Just as the Amish and Old Order Mennonites often use Pennsylvania German, the Hutterites have preserved and use among themselves a distinct dialect of German known as Hutterite German, or Hutterisch. Originally based on a Tyrolean dialect from the south-central German-speaking Europe from which they sprang in the 16th century, Hutterisch has taken on a Carinthian base because of their history: In the years 1760–1763, a small group of surviving Hutterites in Transylvania were joined by a larger group of Lutheran forced migrants from Carinthia, the so-called Transylvanian Landler. Eventually, this led to the replacement of the Hutterites' Tyrolean dialect with the Carinthian dialect. The Amish and Hutterite German dialects are not generally mutually intelligible because the dialects originate from regions that are several hundred kilometers apart. In their religious exercises, Hutterites use a classic Lutheran German.
The very high birth rate among the Hutterites has decreased since 1950. Hutterite fertility rates remain high, though they have dropped from around ten children per family in 1954 to under five today (2010).
In the courts
As part of their Anabaptist teachings of nonresistance, Hutterites have historically avoided getting involved in litigation within the secular justice system. One of the early founders of the Hutterites, Peter Riedemann, wrote about the Hutterite's stand on going to court in Peter Riedemann's Hutterite Confession of Faith: "Christ shows that Christians may not go to court when he says, 'If anyone will sue you and take away your coat, let him have your cloak also.' In effect Jesus is saying, 'It is better to let people take everything than to quarrel with them and find yourself in a strange court.' Christ wants us to show that we seek what is heavenly and belongs to us, and not what is temporal or alien to us. Thus, it is evident that a Christian can neither go to court nor be a judge."
Consistent with their beliefs, records do not indicate any litigation initiated by the Hutterites up to the twentieth century. However, in their more recent history in North America some Hutterite conflicts have emerged in court litigations. Several cases involved the Hutterite Colony defending their religious lifestyle against the government. This includes the recent conflict over photographs on driver's licenses in Alberta v Hutterian Brethren of Wilson Colony. Another recent case in the United States, Big Sky Colony Inc. v. Montana Department of Labor and Industry, forced the Hutterites to participate in the state's workers compensation system despite the Hutterites religious objections.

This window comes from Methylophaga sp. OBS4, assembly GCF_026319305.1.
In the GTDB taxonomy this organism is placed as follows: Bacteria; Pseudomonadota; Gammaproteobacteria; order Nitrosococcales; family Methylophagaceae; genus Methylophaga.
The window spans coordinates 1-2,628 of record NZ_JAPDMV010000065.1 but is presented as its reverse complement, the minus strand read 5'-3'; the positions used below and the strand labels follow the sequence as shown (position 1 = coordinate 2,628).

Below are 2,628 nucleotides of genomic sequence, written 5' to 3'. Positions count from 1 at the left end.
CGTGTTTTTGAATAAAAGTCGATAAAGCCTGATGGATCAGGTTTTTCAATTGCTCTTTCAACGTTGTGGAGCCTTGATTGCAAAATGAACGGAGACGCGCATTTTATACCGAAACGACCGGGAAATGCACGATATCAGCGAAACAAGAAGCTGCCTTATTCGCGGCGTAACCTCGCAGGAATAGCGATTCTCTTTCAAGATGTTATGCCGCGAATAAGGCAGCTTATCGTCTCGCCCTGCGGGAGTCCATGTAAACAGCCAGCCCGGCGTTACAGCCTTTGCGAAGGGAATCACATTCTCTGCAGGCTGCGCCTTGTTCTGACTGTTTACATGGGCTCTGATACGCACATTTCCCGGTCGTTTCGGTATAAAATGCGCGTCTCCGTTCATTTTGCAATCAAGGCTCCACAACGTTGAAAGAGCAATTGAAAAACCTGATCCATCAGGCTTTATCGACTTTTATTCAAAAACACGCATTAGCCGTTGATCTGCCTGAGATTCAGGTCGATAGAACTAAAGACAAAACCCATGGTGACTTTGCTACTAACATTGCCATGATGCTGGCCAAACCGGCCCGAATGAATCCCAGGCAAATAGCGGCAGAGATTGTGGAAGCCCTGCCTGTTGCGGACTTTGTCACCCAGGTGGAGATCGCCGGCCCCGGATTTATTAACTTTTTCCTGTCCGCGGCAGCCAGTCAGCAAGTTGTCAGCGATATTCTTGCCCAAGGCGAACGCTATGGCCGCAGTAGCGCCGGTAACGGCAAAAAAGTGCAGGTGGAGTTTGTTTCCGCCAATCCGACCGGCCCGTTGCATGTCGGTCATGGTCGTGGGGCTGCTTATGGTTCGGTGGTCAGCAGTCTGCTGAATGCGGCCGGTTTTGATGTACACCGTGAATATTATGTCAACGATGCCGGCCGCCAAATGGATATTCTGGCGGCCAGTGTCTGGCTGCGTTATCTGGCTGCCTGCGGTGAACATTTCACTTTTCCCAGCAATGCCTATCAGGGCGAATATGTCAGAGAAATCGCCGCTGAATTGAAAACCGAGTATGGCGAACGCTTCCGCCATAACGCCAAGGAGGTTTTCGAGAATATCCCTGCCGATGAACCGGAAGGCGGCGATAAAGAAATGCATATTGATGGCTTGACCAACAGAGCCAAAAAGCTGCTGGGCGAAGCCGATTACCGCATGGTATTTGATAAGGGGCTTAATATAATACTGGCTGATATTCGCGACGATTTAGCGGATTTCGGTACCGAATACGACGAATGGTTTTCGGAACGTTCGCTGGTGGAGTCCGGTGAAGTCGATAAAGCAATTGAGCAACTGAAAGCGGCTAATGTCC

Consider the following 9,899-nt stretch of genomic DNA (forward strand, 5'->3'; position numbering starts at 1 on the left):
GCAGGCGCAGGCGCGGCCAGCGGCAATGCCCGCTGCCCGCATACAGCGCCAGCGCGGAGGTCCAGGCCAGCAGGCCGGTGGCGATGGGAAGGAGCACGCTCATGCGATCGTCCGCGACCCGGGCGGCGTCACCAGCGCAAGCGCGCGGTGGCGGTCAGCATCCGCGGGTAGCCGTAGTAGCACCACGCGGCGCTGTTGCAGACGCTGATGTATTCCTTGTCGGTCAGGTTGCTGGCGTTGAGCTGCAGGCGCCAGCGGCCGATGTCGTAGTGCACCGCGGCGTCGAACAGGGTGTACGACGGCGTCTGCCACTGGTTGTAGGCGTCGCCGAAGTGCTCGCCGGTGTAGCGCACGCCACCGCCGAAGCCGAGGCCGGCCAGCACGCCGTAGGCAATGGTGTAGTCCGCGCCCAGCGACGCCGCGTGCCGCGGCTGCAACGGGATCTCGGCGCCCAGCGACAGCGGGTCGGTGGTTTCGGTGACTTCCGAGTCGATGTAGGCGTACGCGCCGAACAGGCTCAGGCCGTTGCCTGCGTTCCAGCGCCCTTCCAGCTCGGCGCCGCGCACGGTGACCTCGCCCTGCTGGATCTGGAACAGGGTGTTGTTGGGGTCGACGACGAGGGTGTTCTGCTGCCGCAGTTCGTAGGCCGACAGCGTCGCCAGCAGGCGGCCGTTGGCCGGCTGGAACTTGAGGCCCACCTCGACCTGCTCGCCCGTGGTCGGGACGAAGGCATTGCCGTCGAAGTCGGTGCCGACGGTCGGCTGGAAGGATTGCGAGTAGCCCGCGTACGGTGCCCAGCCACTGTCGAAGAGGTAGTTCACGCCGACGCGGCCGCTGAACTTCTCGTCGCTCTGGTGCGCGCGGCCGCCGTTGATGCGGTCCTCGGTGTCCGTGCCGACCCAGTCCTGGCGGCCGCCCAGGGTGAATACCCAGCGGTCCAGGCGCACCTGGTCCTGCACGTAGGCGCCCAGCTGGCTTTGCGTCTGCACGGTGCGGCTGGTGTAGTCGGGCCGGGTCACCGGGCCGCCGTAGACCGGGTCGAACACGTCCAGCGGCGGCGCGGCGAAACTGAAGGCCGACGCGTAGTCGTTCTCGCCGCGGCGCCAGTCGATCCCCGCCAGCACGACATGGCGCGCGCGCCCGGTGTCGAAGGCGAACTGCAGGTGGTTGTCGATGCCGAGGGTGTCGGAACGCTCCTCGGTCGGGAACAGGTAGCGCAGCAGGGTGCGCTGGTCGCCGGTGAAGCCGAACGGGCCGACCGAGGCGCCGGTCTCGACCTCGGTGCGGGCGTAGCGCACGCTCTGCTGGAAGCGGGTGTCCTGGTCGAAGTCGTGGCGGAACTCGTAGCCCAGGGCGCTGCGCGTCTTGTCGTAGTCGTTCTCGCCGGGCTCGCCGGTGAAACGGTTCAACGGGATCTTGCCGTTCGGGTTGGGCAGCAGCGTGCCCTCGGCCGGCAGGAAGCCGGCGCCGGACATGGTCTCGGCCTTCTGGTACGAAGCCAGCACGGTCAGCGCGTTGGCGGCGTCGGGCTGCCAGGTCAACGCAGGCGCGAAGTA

The willingness of the colonies to take matters to secular courts has also resulted in internal religious disputes being brought before the court. Two of these cases have come by appeal before the Supreme Court of Canada: Hofer v. Hofer (1970) and Lakeside Colony of Hutterian Brethren v. Hofer (1992). Hofer v. Hofer involved several expelled members of the Interlake Colony in Manitoba who sought a share of the communal property. The Supreme Court of Canada ruled that according to the religious tenets of the Hutterites the Hutterites have no individual property and therefore the former members cannot be entitled to a share of the Hutterite colony goods. In the case of Lakeside Colony of Hutterian Brethren v. Hofer, Daniel Hofer Sr. of Lakeside Colony challenged the right of the Hutterian Brethren Church to expel him and other members. The igniting issue focused on who owned the rights to a patented hog feeder. The Board of Managers of the Colony had ruled that Hofer did not own the patent of the hog feeder in question and should stop producing the item. Hofer refused to submit to what he considered an injustice and also refused to obey the colony's order of expulsion. In response Jacob Kleinsasser of Crystal Spring Colony, elder of the Schmiedleut group of Hutterites, tried to use the state to enforce the expulsion order. Daniel Hofer Sr. initially lost the case. Hofer also lost his first appeal but finally won on an appeal to the Supreme Court of Canada who overturned the expulsion. The outcome of these two cases has strongly influenced the outcome of similar cases in Canada. When some members of The Nine sued their former colony in Manitoba in 2008 over lost wages and injuries the case was never even heard in court.
In the United States judges have repeatedly dismissed cases that were brought against the colony by colony members or former members. Such cases include Wollma, et al. v. Poinsett Hutterian Brethren, Inc. (1994) in South Dakota, and Eli Wollman, Sr., et all. v. Ayers Ranch Colony (2001) in Montana. More recently in North Dakota, a case was brought by some of The Nine (authors) against Forest River Colony and was again dismissed by a judge in March 2010, ruling that the courts did not have subject matter jurisdiction over the case.
In the last 150 years several subgroups of Hutterites emerged. When the Hutterites migrated to the United States in 1874 and the following years there was a division between those who settled on colonies and lived with community of goods and those who settled on private farms according to the conditions of the Homestead Act of 1862. The homesteaders were called Prairieleut, while the ones who settled on the three communal colonies developed into three branches: Schmiedeleut, Dariusleut and Lehrerleut.
During the 20th centuries three groups joined the Hutterites, two of them only temporarily: